This post wasn't spurred by anything in particular, but I thought it was interesting to think about the fact that the 12 Federal Reserve districts are far from evenly distributed in terms of geography, population and deposits. For instance, the San Fransisco district contains 20% of the population and New York contains 65% of the system's deposits. Originally some of the existence of the regional banks was necessitated by the needs of processing physical money and checks, but with electronic currency that function is less necessary today.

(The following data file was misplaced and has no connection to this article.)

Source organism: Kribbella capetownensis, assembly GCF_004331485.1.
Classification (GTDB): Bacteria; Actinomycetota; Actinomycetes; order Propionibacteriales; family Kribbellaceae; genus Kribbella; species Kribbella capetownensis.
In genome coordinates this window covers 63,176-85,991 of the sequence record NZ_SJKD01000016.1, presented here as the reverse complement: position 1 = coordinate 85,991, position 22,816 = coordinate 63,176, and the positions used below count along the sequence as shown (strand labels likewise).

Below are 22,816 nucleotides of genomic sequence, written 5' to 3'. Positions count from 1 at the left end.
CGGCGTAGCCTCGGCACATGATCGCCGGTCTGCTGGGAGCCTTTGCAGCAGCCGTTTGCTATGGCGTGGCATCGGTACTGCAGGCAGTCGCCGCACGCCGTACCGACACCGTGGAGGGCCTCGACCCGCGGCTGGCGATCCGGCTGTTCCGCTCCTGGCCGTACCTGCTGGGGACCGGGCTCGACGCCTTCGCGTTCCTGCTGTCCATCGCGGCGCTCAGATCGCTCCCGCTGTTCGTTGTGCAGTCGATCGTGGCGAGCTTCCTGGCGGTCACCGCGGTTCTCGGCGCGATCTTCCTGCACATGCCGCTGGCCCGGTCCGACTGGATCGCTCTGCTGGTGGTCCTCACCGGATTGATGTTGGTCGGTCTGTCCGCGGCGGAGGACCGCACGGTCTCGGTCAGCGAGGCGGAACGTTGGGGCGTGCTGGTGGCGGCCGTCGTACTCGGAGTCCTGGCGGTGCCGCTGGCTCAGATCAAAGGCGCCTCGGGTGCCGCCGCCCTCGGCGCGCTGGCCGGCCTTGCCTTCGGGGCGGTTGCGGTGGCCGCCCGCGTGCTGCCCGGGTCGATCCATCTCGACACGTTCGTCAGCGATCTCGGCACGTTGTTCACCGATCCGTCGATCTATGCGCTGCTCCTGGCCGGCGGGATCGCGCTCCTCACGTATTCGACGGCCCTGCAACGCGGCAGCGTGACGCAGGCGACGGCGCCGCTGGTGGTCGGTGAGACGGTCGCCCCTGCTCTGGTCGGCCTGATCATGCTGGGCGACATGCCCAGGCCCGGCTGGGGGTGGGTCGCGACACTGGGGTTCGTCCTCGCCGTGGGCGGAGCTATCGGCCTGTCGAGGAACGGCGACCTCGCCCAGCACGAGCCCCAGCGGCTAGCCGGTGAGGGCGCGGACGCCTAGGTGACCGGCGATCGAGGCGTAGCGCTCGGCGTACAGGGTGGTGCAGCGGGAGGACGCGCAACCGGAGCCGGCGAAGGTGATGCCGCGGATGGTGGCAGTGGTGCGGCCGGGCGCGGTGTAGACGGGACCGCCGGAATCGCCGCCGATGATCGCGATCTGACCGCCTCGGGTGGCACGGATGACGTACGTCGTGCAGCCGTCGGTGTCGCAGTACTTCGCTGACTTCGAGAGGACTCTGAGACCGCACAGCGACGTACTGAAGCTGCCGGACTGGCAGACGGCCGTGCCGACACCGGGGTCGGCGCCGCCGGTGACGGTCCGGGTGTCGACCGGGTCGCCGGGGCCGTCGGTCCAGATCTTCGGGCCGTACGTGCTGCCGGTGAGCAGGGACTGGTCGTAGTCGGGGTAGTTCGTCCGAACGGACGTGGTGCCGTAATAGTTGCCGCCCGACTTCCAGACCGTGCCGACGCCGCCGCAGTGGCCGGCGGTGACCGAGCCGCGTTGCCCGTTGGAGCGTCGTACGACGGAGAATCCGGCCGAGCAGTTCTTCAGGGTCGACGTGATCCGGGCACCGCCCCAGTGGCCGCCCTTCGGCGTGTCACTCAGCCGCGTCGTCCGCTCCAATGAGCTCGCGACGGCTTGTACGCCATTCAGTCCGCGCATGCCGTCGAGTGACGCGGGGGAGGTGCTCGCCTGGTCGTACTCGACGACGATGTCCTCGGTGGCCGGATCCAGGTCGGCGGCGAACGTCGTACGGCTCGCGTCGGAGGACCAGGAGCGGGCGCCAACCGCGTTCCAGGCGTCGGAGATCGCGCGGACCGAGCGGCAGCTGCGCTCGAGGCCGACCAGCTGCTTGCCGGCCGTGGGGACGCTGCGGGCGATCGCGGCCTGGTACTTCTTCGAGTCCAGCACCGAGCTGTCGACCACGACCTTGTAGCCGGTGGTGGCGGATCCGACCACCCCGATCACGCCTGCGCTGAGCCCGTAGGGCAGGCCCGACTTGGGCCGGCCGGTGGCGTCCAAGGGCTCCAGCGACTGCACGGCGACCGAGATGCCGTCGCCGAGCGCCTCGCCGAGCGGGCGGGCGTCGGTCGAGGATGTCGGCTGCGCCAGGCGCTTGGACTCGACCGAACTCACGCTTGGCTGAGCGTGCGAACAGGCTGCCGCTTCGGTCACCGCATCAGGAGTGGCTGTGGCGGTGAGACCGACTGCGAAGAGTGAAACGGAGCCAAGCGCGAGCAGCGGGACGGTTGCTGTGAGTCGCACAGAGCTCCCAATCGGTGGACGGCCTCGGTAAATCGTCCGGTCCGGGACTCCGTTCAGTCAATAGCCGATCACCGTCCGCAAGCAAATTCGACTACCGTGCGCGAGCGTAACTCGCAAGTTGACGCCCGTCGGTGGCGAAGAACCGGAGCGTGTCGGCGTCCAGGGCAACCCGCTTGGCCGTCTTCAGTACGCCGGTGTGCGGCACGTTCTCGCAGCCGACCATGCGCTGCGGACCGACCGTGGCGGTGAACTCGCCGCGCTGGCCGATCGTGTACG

In 2006, Tom Hoenig wrote an interesting piece defending the 12 bank system which can be found here. The structure of the Federal Reserve as 12 banks says a lot about American political values, especially in 1913. We are a nation that has historically fought passionately over the idea of federalism vs. centralization of government power. The choice between Hamilton and Jefferson is what forms the backbone of American political history. 1913 marks somewhat of a crossroads of a Jeffersonian age turning slightly more Hamiltonian. Today Hamilton firmly has the upper hand, but perhaps eventually the pendulum will swing back the other way with major implications for the current political-economic paradigm.